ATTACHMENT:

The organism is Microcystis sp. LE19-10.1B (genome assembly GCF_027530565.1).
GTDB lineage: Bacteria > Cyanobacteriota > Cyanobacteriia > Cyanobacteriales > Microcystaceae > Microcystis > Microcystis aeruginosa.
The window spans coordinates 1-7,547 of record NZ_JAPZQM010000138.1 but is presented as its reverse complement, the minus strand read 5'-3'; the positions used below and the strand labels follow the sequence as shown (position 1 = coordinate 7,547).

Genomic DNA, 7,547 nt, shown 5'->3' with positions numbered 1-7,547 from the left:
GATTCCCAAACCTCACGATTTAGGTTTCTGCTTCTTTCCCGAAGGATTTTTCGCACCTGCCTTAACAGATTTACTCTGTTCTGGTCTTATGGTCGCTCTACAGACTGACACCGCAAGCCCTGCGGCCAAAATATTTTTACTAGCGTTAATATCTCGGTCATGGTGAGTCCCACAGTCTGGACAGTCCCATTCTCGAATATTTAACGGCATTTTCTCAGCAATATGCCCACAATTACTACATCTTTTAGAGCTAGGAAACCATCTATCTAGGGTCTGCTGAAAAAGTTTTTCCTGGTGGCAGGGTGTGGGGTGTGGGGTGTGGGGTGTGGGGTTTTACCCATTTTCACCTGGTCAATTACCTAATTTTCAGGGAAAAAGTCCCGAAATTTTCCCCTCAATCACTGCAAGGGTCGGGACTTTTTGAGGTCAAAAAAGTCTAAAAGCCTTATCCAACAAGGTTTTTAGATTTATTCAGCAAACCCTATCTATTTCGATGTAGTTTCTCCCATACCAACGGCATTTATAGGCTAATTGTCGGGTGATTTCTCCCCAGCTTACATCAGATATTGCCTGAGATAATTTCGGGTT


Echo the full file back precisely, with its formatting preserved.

The organism is Microcystis sp. LE19-10.1B (genome assembly GCF_027530565.1).
GTDB lineage: Bacteria > Cyanobacteriota > Cyanobacteriia > Cyanobacteriales > Microcystaceae > Microcystis > Microcystis aeruginosa.
The window spans coordinates 1-7,547 of record NZ_JAPZQM010000138.1 but is presented as its reverse complement, the minus strand read 5'-3'; the positions used below and the strand labels follow the sequence as shown (position 1 = coordinate 7,547).

Genomic DNA, 7,547 nt, shown 5'->3' with positions numbered 1-7,547 from the left:
GATTCCCAAACCTCACGATTTAGGTTTCTGCTTCTTTCCCGAAGGATTTTTCGCACCTGCCTTAACAGATTTACTCTGTTCTGGTCTTATGGTCGCTCTACAGACTGACACCGCAAGCCCTGCGGCCAAAATATTTTTACTAGCGTTAATATCTCGGTCATGGTGAGTCCCACAGTCTGGACAGTCCCATTCTCGAATATTTAACGGCATTTTCTCAGCAATATGCCCACAATTACTACATCTTTTAGAGCTAGGAAACCATCTATCTAGGGTCTGCTGAAAAAGTTTTTCCTGGTGGCAGGGTGTGGGGTGTGGGGTGTGGGGTGTGGGGTTTTACCCATTTTCACCTGGTCAATTACCTAATTTTCAGGGAAAAAGTCCCGAAATTTTCCCCTCAATCACTGCAAGGGTCGGGACTTTTTGAGGTCAAAAAAGTCTAAAAGCCTTATCCAACAAGGTTTTTAGATTTATTCAGCAAACCCTATCTATTTCGATGTAGTTTCTCCCATACCAACGGCATTTATAGGCTAATTGTCGGGTGATTTCTCCCCAGCTTACATCAGATATTGCCTGAGATAATTTCGGGTT